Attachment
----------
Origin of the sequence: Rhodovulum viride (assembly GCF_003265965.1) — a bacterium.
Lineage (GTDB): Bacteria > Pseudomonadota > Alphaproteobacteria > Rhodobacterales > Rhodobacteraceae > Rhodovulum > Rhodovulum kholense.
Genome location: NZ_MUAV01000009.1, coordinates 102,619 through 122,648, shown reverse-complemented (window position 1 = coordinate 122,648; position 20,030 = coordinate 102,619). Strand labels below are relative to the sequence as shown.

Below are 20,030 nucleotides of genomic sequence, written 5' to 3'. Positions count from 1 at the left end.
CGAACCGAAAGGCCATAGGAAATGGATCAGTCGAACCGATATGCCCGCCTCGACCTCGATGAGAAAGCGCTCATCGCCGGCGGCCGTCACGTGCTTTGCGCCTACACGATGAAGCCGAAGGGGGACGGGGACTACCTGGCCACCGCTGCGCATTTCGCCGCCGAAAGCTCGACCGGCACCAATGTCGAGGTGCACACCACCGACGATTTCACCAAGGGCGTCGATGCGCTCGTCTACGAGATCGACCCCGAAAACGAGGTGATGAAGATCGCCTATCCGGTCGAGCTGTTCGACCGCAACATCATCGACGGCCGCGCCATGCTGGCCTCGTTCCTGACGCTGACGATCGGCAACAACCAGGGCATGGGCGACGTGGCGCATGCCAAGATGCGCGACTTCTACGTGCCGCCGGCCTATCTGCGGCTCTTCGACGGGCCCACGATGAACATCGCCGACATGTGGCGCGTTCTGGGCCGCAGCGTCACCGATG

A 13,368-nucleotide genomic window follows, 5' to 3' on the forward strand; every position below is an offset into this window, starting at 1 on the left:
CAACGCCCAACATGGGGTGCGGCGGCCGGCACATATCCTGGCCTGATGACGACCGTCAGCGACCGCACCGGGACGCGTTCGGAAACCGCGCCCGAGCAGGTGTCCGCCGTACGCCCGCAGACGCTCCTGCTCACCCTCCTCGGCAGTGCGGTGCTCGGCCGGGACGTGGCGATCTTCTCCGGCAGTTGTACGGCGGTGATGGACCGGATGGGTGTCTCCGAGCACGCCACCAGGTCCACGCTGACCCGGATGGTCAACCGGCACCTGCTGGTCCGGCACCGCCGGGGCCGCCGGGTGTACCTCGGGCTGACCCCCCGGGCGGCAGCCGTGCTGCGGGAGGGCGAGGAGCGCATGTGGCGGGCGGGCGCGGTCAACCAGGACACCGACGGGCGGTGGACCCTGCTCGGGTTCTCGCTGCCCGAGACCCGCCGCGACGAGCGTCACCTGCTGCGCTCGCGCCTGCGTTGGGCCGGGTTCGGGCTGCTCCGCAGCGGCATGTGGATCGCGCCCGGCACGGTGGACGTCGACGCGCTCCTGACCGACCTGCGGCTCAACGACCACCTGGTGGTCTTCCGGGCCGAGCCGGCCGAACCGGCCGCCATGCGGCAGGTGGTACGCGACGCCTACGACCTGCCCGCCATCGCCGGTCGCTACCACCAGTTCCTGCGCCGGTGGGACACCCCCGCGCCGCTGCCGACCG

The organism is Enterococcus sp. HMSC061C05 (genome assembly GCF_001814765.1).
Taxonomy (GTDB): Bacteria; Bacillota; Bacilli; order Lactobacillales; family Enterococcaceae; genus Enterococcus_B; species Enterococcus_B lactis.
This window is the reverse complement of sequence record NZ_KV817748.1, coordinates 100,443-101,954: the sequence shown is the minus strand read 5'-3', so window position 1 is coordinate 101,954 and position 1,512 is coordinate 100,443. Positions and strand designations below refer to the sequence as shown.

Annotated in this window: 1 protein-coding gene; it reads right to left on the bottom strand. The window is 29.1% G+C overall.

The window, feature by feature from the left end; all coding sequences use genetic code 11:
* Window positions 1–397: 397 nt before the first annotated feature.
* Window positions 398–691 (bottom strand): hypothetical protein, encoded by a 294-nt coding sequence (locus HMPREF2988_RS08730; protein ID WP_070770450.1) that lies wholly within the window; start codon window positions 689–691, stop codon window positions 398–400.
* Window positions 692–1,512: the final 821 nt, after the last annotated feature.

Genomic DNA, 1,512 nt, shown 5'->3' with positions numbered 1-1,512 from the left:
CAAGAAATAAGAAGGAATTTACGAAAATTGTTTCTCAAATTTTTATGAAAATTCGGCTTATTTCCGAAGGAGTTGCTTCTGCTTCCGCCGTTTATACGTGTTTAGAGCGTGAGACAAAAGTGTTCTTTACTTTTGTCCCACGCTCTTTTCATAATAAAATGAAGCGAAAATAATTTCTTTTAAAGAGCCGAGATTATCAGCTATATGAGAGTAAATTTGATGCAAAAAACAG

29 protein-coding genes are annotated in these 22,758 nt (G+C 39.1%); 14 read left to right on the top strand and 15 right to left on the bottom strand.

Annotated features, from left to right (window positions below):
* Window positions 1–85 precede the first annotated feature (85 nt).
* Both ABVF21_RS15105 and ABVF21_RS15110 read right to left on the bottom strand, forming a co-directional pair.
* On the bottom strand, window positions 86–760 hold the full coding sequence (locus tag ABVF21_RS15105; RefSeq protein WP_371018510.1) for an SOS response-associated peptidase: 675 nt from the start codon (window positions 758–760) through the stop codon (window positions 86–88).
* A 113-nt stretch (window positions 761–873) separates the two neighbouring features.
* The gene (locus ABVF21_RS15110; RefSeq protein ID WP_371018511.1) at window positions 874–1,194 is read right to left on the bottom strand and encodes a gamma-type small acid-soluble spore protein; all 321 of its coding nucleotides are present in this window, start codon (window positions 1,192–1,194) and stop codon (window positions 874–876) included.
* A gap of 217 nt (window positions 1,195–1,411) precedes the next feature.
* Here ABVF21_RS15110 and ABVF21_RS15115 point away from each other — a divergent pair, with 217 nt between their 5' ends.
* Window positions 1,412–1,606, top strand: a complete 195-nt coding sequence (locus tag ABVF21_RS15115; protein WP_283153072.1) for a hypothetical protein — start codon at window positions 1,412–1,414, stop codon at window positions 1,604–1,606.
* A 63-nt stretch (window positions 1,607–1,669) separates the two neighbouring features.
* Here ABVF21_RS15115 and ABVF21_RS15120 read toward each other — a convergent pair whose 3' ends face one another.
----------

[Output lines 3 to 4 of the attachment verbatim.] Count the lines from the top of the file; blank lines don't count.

Genome location: NZ_MUAV01000009.1, coordinates 102,619 through 122,648, shown reverse-complemented (window position 1 = coordinate 122,648; position 20,030 = coordinate 102,619). Strand labels below are relative to the sequence as shown.

Below are 20,030 nucleotides of genomic sequence, written 5' to 3'. Positions count from 1 at the left end.